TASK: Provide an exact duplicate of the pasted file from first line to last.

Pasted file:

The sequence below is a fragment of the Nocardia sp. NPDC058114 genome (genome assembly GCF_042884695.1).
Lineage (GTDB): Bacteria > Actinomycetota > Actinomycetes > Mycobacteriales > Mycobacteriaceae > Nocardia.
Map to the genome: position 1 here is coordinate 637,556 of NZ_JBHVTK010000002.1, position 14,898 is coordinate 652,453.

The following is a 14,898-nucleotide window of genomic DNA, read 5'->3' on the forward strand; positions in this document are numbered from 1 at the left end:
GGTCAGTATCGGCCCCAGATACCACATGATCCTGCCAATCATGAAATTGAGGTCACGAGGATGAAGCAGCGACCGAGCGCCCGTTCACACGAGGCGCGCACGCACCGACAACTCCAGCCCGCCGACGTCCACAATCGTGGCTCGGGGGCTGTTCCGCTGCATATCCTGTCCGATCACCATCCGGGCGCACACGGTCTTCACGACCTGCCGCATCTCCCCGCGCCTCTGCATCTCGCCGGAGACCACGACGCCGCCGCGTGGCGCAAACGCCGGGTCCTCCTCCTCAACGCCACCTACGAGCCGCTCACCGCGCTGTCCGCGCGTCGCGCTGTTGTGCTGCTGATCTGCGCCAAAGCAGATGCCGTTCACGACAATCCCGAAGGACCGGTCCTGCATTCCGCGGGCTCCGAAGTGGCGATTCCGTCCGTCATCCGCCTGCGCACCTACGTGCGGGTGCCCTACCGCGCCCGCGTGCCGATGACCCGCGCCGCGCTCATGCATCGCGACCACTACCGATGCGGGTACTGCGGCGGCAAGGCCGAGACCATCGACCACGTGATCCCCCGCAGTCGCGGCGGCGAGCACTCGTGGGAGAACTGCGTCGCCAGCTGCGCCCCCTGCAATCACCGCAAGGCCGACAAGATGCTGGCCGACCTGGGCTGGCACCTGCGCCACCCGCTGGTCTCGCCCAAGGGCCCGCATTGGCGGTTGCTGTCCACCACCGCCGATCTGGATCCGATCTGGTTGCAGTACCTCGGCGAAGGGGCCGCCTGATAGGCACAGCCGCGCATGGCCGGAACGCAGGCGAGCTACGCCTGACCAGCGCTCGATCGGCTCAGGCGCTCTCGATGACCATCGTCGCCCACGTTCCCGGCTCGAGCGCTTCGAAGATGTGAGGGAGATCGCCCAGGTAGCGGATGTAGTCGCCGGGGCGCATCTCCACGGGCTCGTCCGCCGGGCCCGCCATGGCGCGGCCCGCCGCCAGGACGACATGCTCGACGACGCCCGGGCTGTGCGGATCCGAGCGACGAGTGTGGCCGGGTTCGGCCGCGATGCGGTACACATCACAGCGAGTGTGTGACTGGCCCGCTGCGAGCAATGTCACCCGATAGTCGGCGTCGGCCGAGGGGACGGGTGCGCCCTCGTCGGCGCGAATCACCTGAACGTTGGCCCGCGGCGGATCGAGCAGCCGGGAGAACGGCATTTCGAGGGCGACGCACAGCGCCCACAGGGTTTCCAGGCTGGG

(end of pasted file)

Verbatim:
The sequence below is a fragment of the Nocardia sp. NPDC058114 genome (genome assembly GCF_042884695.1).
Lineage (GTDB): Bacteria > Actinomycetota > Actinomycetes > Mycobacteriales > Mycobacteriaceae > Nocardia.
Map to the genome: position 1 here is coordinate 637,556 of NZ_JBHVTK010000002.1, position 14,898 is coordinate 652,453.

The following is a 14,898-nucleotide window of genomic DNA, read 5'->3' on the forward strand; positions in this document are numbered from 1 at the left end:
GGTCAGTATCGGCCCCAGATACCACATGATCCTGCCAATCATGAAATTGAGGTCACGAGGATGAAGCAGCGACCGAGCGCCCGTTCACACGAGGCGCGCACGCACCGACAACTCCAGCCCGCCGACGTCCACAATCGTGGCTCGGGGGCTGTTCCGCTGCATATCCTGTCCGATCACCATCCGGGCGCACACGGTCTTCACGACCTGCCGCATCTCCCCGCGCCTCTGCATCTCGCCGGAGACCACGACGCCGCCGCGTGGCGCAAACGCCGGGTCCTCCTCCTCAACGCCACCTACGAGCCGCTCACCGCGCTGTCCGCGCGTCGCGCTGTTGTGCTGCTGATCTGCGCCAAAGCAGATGCCGTTCACGACAATCCCGAAGGACCGGTCCTGCATTCCGCGGGCTCCGAAGTGGCGATTCCGTCCGTCATCCGCCTGCGCACCTACGTGCGGGTGCCCTACCGCGCCCGCGTGCCGATGACCCGCGCCGCGCTCATGCATCGCGACCACTACCGATGCGGGTACTGCGGCGGCAAGGCCGAGACCATCGACCACGTGATCCCCCGCAGTCGCGGCGGCGAGCACTCGTGGGAGAACTGCGTCGCCAGCTGCGCCCCCTGCAATCACCGCAAGGCCGACAAGATGCTGGCCGACCTGGGCTGGCACCTGCGCCACCCGCTGGTCTCGCCCAAGGGCCCGCATTGGCGGTTGCTGTCCACCACCGCCGATCTGGATCCGATCTGGTTGCAGTACCTCGGCGAAGGGGCCGCCTGATAGGCACAGCCGCGCATGGCCGGAACGCAGGCGAGCTACGCCTGACCAGCGCTCGATCGGCTCAGGCGCTCTCGATGACCATCGTCGCCCACGTTCCCGGCTCGAGCGCTTCGAAGATGTGAGGGAGATCGCCCAGGTAGCGGATGTAGTCGCCGGGGCGCATCTCCACGGGCTCGTCCGCCGGGCCCGCCATGGCGCGGCCCGCCGCCAGGACGACATGCTCGACGACGCCCGGGCTGTGCGGATCCGAGCGACGAGTGTGGCCGGGTTCGGCCGCGATGCGGTACACATCACAGCGAGTGTGTGACTGGCCCGCTGCGAGCAATGTCACCCGATAGTCGGCGTCGGCCGAGGGGACGGGTGCGCCCTCGTCGGCGCGAATCACCTGAACGTTGGCCCGCGGCGGATCGAGCAGCCGGGAGAACGGCATTTCGAGGGCGACGCACAGCGCCCACAGGGTTTCCAGGCTGGG